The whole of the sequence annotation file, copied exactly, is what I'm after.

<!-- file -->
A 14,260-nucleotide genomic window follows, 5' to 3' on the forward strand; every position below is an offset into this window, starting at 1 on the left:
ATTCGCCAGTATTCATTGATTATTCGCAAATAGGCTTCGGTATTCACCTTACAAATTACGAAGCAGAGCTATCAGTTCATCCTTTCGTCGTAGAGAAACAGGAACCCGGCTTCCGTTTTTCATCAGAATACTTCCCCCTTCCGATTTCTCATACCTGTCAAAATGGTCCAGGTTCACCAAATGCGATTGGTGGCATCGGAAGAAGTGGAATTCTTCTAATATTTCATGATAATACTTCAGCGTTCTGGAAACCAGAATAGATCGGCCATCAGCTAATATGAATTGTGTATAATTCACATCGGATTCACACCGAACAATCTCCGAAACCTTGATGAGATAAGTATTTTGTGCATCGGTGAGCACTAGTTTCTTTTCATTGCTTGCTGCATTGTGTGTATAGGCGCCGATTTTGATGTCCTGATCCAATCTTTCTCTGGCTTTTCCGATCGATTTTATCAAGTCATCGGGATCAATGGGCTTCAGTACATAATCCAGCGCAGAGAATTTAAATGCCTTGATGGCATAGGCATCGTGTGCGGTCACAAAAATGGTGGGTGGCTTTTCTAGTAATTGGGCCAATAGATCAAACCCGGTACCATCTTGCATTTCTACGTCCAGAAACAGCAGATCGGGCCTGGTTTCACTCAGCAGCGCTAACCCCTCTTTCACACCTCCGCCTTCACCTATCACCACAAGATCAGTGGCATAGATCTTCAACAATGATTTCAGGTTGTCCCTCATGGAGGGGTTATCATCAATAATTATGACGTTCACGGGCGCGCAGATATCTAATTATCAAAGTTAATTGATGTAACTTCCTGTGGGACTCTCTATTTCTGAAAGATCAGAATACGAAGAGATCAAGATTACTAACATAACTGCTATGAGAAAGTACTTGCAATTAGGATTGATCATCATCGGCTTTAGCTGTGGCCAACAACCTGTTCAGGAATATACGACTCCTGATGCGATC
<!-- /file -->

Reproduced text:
A 14,260-nucleotide genomic window follows, 5' to 3' on the forward strand; every position below is an offset into this window, starting at 1 on the left:
ATTCGCCAGTATTCATTGATTATTCGCAAATAGGCTTCGGTATTCACCTTACAAATTACGAAGCAGAGCTATCAGTTCATCCTTTCGTCGTAGAGAAACAGGAACCCGGCTTCCGTTTTTCATCAGAATACTTCCCCCTTCCGATTTCTCATACCTGTCAAAATGGTCCAGGTTCACCAAATGCGATTGGTGGCATCGGAAGAAGTGGAATTCTTCTAATATTTCATGATAATACTTCAGCGTTCTGGAAACCAGAATAGATCGGCCATCAGCTAATATGAATTGTGTATAATTCACATCGGATTCACACCGAACAATCTCCGAAACCTTGATGAGATAAGTATTTTGTGCATCGGTGAGCACTAGTTTCTTTTCATTGCTTGCTGCATTGTGTGTATAGGCGCCGATTTTGATGTCCTGATCCAATCTTTCTCTGGCTTTTCCGATCGATTTTATCAAGTCATCGGGATCAATGGGCTTCAGTACATAATCCAGCGCAGAGAATTTAAATGCCTTGATGGCATAGGCATCGTGTGCGGTCACAAAAATGGTGGGTGGCTTTTCTAGTAATTGGGCCAATAGATCAAACCCGGTACCATCTTGCATTTCTACGTCCAGAAACAGCAGATCGGGCCTGGTTTCACTCAGCAGCGCTAACCCCTCTTTCACACCTCCGCCTTCACCTATCACCACAAGATCAGTGGCATAGATCTTCAACAATGATTTCAGGTTGTCCCTCATGGAGGGGTTATCATCAATAATTATGACGTTCACGGGCGCGCAGATATCTAATTATCAAAGTTAATTGATGTAACTTCCTGTGGGACTCTCTATTTCTGAAAGATCAGAATACGAAGAGATCAAGATTACTAACATAACTGCTATGAGAAAGTACTTGCAATTAGGATTGATCATCATCGGCTTTAGCTGTGGCCAACAACCTGTTCAGGAATATACGACTCCTGATGCGATC